This segment introduces the concept of an Innovation Zone within the case study of Partners Health Care and it's Research and Venture Licensing group (RVL). We will review how the RVL came into being, the context of health care research and how it is driving the need for innovation, and the basic process of the RVL in capturing and evaluating ideas.

10:33

This segment looks at the Partners RVL case in greater detail. We will cover the way that the RVL brings simple ideas to market, how it defines a pathway for the idea, budgets for ideas, and creates and "Internal Exit" for people with good ideas.

Things to think about before proceeding to the next lecture
00:38
6 questions

This quiz will assess your understanding of the basics behind building an innovation zone and the its specific application to the Kodak and Partners Health Care case studies.

Section 4: How Leadership and Structure Support an Innovation Zone
11:28

This segment looks at the importance of having in place the right sort of leadership to foster and promote innovation. We will discuss categories of leaders and also review the qualities of leadership that are considered most valuable for an innovative organization.

BE SURE TO COMPLETE THE EXERCISE IN THE RESOURCES OF THIS SEGMENT

Things to think about before proceeding to the next lecture
00:28
06:02

This segment looks at the importance of having leadership that defines the organization's core competency as a means of setting a compass for innovation that extends beyond products and business models. We will use the concept of an Innovation Apex to illustrate how a strong core competency allows an organization to move quickly when the right set of external factors converge to create an opportunity to deploy a new innovation.

Things to think about before proceeding to the next lecture
00:26
06:41

This segment looks at how you can build a portfolio approach to innovation by using the Innovation 2.0 framework. We will review the concept of value creation and innovation plotting various categories of innovation within a matrix with two innovation dimensions, from Incremental to Radical, and Component to Systemic.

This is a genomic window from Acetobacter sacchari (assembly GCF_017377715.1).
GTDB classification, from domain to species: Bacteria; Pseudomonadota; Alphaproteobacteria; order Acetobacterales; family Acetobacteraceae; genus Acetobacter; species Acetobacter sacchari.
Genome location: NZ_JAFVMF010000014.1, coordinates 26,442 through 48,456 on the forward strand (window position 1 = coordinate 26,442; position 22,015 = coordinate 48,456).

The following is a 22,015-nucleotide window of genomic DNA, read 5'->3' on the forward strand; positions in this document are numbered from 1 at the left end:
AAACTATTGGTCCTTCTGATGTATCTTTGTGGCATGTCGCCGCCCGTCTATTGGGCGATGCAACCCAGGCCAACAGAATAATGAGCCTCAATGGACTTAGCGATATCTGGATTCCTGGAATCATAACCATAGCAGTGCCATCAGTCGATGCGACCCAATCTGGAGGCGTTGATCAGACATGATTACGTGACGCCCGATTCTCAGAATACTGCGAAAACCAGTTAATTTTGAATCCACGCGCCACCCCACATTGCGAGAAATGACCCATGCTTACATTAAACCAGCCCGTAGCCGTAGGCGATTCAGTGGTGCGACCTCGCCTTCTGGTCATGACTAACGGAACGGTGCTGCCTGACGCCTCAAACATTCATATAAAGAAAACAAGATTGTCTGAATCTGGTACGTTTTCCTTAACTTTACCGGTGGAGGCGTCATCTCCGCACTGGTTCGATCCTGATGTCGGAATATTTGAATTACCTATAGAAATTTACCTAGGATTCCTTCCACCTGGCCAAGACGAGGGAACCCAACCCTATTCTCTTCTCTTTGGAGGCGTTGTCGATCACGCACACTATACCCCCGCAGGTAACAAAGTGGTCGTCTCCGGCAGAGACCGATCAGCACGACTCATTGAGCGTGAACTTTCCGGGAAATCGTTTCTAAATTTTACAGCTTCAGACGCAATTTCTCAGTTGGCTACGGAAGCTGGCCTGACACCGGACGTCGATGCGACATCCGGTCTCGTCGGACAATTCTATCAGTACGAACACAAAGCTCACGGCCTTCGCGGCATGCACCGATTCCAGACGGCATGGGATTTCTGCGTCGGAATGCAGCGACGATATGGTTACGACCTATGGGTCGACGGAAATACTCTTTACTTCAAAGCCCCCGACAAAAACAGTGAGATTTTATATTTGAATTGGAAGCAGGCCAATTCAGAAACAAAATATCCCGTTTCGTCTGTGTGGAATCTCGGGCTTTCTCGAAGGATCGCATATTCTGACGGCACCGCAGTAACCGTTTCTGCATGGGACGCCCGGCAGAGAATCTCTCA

BE SURE TO COMPLETE THE EXERCISE IN THE RESOURCES OF THIS SEGMENT

Things to think about before proceeding to the next lecture
00:42
05:46

This segment looks at the concept of co-creation with a marketplace and how Open Innovation is changing the way innovation happens by shifting some of the responsibility for new idea creation outside of the organization. We will use Precor to illustrate the mindset of an Open Innovator and other examples to talk about how Open Innovation is being scaled through idea marketplaces such as Innocentive.

Things to think about before proceeding to the next lecture
00:27
7 questions

This quiz assesses your understanding of the role of leadership, structure, an innovation 2.0 portfolio, and open innovation

Section 5: The Seven Lessons of Innovation
09:10

This segment looks at the challenge of innovating in cases where big bets, or "moonshots," need to be made by an organization in order to survive. We will use the example of NASA and the space race of the 1960s to illustrate how extreme leadership commitment is often needed to see an organization through this sort of a period of radical innovation.

Things to think about before proceeding to the next lecture
00:26
12:26

This segment looks at the importance of quickly adjusting to a market's movements as it embraces a new innovation. We will use the example of Apple and Sony within the MP3 wars of the late 1990s and early 2000s to illustrate how Apple was able to step in and hijack a marketplace from Sony which Apple had no right to be in when compared to Sony's broad footprint in media.

BE SURE TO COMPLETE THE EXERCISE IN THE RESOURCES OF THIS SEGMENT

Things to think about before proceeding to the next lecture
00:40
06:41

This segment looks at the threat posed when organizations latch on so tightly to the past that they are unable to move into the future, in some cases leading to near fatal consequences. We will continue using the example of Sony, and more specifically its attachment to its Betamax video tape ormat as an illustration of how easy it, even for an very innovative organization, is to fall into this trap.

Things to think about before proceeding to the next lecture
00:32
09:54

This segment looks at the difficulty in separating ideas that might otherwise be considered distractions or disruptors to your current products. We will use the example of OnStar at GM and review its history to better understand the challenges and the ultimate value of putting in place an evaluation process and having comitted leadership that focuses on the value of innovation.